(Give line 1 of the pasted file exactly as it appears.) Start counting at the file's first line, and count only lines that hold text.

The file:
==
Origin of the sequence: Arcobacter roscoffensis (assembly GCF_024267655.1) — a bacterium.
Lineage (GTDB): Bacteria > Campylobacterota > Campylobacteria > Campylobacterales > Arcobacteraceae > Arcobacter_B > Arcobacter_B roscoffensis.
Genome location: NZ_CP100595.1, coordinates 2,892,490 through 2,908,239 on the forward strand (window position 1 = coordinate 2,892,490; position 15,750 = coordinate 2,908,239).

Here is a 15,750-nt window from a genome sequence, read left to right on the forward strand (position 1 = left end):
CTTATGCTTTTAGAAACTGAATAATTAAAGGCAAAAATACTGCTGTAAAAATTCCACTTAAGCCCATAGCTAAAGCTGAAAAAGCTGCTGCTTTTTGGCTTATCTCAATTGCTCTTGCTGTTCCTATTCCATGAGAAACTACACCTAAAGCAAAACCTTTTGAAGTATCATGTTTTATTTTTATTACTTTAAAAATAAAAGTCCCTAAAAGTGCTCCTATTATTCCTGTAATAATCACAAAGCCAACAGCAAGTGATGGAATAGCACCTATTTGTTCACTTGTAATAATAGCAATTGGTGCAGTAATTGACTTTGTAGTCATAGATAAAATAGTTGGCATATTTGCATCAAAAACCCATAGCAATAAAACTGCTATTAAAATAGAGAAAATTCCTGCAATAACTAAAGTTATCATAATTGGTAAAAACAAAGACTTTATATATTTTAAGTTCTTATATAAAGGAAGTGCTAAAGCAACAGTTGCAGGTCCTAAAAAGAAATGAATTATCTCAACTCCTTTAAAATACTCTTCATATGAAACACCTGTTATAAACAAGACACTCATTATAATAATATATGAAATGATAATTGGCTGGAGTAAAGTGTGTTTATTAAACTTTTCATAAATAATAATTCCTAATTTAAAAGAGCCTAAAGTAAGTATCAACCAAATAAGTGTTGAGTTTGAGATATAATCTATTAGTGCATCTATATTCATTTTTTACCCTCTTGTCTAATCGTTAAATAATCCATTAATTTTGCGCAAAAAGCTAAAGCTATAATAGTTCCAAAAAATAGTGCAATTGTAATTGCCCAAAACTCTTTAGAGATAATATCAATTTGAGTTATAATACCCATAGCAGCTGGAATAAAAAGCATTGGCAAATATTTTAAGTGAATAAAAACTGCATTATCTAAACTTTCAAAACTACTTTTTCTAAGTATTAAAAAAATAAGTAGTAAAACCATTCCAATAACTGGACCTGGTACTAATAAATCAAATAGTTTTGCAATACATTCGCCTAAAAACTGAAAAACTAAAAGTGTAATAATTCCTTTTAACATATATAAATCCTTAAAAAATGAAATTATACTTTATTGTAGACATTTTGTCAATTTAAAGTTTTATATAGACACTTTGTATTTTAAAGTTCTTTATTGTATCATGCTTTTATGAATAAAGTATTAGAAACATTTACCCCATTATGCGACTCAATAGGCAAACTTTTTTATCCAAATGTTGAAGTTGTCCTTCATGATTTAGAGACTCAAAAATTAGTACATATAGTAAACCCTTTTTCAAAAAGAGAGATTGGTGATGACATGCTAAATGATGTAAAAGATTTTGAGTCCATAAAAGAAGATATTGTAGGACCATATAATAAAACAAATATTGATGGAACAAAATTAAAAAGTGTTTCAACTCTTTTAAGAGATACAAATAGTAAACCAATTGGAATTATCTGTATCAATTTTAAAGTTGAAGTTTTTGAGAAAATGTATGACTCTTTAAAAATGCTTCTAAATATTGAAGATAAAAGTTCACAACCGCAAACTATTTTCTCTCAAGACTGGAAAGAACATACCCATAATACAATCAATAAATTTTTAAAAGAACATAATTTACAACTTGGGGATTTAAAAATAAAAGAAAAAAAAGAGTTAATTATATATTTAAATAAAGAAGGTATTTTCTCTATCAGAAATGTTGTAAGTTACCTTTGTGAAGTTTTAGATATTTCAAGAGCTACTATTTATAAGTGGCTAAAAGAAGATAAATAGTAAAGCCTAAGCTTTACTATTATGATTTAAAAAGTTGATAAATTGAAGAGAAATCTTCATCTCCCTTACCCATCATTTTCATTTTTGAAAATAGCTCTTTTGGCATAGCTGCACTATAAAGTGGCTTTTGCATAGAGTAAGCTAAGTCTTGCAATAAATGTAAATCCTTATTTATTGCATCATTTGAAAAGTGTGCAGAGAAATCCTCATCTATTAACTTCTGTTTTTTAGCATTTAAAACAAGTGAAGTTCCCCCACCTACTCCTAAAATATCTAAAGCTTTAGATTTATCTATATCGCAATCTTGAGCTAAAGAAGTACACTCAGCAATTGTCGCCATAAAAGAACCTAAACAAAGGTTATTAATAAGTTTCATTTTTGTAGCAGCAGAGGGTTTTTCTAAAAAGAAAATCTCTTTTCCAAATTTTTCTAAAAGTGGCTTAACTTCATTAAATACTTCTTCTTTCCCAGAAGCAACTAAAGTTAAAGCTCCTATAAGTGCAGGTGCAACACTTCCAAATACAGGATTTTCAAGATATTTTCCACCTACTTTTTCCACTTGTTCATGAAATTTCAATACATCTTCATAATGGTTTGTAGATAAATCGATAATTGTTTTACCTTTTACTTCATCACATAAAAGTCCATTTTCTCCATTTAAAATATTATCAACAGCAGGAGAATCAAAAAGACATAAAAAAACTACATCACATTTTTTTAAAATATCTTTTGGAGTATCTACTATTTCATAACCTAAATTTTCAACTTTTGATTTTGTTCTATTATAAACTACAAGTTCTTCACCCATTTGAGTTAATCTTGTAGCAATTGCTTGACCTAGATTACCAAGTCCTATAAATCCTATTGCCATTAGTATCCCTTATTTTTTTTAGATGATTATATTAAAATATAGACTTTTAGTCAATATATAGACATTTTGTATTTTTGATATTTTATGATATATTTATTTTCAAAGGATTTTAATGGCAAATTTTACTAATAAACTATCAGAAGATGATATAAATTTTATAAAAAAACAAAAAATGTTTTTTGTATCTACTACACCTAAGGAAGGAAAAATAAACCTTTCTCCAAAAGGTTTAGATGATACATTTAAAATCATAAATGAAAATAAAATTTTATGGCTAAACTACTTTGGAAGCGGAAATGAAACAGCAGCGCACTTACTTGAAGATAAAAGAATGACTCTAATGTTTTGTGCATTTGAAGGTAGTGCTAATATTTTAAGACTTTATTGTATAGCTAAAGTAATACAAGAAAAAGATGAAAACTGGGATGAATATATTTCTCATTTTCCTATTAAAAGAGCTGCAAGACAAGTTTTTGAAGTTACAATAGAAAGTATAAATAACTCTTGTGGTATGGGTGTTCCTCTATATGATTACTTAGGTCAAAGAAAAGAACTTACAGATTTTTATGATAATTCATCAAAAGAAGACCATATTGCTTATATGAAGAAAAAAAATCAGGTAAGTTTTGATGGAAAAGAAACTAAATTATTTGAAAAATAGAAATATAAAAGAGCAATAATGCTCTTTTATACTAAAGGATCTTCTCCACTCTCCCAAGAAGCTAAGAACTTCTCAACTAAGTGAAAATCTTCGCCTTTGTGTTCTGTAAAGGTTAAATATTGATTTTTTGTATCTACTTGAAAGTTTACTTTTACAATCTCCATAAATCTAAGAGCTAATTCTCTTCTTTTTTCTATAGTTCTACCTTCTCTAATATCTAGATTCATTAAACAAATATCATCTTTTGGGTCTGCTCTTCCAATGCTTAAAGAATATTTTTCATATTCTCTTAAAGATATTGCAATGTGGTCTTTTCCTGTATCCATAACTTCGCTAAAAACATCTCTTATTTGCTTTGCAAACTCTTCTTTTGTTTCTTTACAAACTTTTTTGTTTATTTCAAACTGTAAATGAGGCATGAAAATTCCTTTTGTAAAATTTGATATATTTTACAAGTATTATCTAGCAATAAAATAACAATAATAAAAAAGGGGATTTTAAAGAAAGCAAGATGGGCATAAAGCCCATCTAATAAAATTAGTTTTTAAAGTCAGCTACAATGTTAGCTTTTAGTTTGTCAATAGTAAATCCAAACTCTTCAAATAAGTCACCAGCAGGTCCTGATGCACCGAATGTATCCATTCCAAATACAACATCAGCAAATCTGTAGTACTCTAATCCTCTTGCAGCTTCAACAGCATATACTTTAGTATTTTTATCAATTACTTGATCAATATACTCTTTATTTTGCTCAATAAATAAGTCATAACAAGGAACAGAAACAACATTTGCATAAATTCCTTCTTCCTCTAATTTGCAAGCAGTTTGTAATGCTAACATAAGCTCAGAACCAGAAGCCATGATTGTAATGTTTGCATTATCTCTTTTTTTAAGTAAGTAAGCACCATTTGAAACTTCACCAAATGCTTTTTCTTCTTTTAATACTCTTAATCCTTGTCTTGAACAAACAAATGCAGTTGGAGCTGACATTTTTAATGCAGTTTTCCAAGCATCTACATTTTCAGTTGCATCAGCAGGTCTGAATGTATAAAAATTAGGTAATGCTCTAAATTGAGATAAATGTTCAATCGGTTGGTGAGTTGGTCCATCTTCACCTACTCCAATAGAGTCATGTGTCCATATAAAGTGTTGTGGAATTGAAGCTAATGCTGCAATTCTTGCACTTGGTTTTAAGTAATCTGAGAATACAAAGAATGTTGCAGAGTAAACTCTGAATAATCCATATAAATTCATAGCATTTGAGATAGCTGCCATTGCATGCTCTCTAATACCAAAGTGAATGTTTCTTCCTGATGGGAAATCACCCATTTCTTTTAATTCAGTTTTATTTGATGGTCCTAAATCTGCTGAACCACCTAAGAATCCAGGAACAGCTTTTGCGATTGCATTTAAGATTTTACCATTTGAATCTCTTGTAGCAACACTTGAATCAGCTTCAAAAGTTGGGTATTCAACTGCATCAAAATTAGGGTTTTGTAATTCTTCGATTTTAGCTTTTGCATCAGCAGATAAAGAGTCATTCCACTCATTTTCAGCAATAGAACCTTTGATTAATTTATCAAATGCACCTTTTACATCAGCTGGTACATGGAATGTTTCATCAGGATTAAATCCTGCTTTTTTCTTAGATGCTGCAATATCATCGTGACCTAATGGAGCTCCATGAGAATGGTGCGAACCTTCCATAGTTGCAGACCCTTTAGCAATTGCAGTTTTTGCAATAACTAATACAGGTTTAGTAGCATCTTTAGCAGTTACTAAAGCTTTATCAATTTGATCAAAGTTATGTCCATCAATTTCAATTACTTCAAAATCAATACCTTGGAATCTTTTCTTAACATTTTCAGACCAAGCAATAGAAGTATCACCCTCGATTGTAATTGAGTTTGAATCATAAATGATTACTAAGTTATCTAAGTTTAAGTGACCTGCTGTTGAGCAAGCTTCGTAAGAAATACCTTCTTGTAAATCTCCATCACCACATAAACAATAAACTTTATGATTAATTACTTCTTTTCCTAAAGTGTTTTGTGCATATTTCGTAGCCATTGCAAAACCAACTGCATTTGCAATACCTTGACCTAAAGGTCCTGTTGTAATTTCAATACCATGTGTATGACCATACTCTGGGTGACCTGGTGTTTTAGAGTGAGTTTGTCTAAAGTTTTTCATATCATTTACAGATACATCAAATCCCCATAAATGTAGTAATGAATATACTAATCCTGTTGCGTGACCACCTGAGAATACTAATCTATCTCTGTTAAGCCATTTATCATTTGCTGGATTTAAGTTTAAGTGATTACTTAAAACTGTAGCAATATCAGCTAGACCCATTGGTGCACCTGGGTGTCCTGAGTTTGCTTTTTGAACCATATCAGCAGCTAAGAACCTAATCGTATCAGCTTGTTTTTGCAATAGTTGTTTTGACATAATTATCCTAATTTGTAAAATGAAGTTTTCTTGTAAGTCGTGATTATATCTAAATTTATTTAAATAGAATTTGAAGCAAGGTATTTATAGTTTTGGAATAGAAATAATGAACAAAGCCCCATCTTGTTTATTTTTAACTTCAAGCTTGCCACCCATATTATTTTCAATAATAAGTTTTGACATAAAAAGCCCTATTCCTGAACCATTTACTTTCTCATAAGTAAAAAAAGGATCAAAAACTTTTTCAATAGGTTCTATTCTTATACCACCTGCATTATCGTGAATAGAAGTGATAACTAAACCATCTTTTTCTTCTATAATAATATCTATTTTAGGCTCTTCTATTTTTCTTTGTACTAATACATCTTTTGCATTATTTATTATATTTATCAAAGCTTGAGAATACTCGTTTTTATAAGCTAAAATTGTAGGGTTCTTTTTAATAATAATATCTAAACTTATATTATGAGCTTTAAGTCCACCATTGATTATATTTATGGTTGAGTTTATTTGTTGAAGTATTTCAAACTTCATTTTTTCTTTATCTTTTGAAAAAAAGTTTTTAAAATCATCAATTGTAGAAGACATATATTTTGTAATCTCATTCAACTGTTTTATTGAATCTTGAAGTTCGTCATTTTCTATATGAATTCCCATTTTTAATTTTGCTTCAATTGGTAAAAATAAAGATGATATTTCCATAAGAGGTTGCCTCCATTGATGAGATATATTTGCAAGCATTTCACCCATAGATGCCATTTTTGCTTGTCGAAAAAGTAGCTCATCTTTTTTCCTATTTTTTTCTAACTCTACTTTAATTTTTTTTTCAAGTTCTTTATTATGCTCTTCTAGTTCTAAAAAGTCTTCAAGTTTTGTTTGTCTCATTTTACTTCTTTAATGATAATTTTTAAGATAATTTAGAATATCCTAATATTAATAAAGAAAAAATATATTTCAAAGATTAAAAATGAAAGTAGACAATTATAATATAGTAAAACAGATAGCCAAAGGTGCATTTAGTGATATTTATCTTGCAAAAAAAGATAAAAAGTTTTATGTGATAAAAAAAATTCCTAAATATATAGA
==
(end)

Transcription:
Origin of the sequence: Arcobacter roscoffensis (assembly GCF_024267655.1) — a bacterium.